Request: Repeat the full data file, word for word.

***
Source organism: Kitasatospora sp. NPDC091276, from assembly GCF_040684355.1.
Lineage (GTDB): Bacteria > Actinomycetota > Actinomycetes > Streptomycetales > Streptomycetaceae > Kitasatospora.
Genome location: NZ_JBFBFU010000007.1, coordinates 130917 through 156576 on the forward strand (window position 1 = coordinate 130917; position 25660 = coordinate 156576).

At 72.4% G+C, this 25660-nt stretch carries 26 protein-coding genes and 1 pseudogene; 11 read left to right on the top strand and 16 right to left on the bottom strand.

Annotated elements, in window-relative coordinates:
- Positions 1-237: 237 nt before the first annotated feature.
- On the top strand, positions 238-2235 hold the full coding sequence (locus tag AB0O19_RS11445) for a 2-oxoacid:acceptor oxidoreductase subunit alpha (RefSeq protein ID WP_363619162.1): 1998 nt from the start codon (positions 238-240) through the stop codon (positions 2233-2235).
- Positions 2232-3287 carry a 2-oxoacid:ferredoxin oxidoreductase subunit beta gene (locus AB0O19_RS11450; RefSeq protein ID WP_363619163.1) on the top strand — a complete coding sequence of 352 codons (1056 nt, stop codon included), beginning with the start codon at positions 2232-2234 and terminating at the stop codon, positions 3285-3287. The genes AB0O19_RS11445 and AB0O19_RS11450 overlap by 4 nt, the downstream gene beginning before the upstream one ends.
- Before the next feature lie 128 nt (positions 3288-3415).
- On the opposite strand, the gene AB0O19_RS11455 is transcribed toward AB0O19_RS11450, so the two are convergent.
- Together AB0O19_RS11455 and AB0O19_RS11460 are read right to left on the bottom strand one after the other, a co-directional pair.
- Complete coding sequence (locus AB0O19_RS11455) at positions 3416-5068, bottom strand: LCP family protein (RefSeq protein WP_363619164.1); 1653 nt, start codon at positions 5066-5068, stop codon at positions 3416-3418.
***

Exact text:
Source organism: Kitasatospora sp. NPDC091276, from assembly GCF_040684355.1.
Lineage (GTDB): Bacteria > Actinomycetota > Actinomycetes > Streptomycetales > Streptomycetaceae > Kitasatospora.
Genome location: NZ_JBFBFU010000007.1, coordinates 130917 through 156576 on the forward strand (window position 1 = coordinate 130917; position 25660 = coordinate 156576).

At 72.4% G+C, this 25660-nt stretch carries 26 protein-coding genes and 1 pseudogene; 11 read left to right on the top strand and 16 right to left on the bottom strand.

Annotated elements, in window-relative coordinates:
- Positions 1-237: 237 nt before the first annotated feature.
- On the top strand, positions 238-2235 hold the full coding sequence (locus tag AB0O19_RS11445) for a 2-oxoacid:acceptor oxidoreductase subunit alpha (RefSeq protein ID WP_363619162.1): 1998 nt from the start codon (positions 238-240) through the stop codon (positions 2233-2235).
- Positions 2232-3287 carry a 2-oxoacid:ferredoxin oxidoreductase subunit beta gene (locus AB0O19_RS11450; RefSeq protein ID WP_363619163.1) on the top strand — a complete coding sequence of 352 codons (1056 nt, stop codon included), beginning with the start codon at positions 2232-2234 and terminating at the stop codon, positions 3285-3287. The genes AB0O19_RS11445 and AB0O19_RS11450 overlap by 4 nt, the downstream gene beginning before the upstream one ends.
- Before the next feature lie 128 nt (positions 3288-3415).
- On the opposite strand, the gene AB0O19_RS11455 is transcribed toward AB0O19_RS11450, so the two are convergent.
- Together AB0O19_RS11455 and AB0O19_RS11460 are read right to left on the bottom strand one after the other, a co-directional pair.
- Complete coding sequence (locus AB0O19_RS11455) at positions 3416-5068, bottom strand: LCP family protein (RefSeq protein WP_363619164.1); 1653 nt, start codon at positions 5066-5068, stop codon at positions 3416-3418.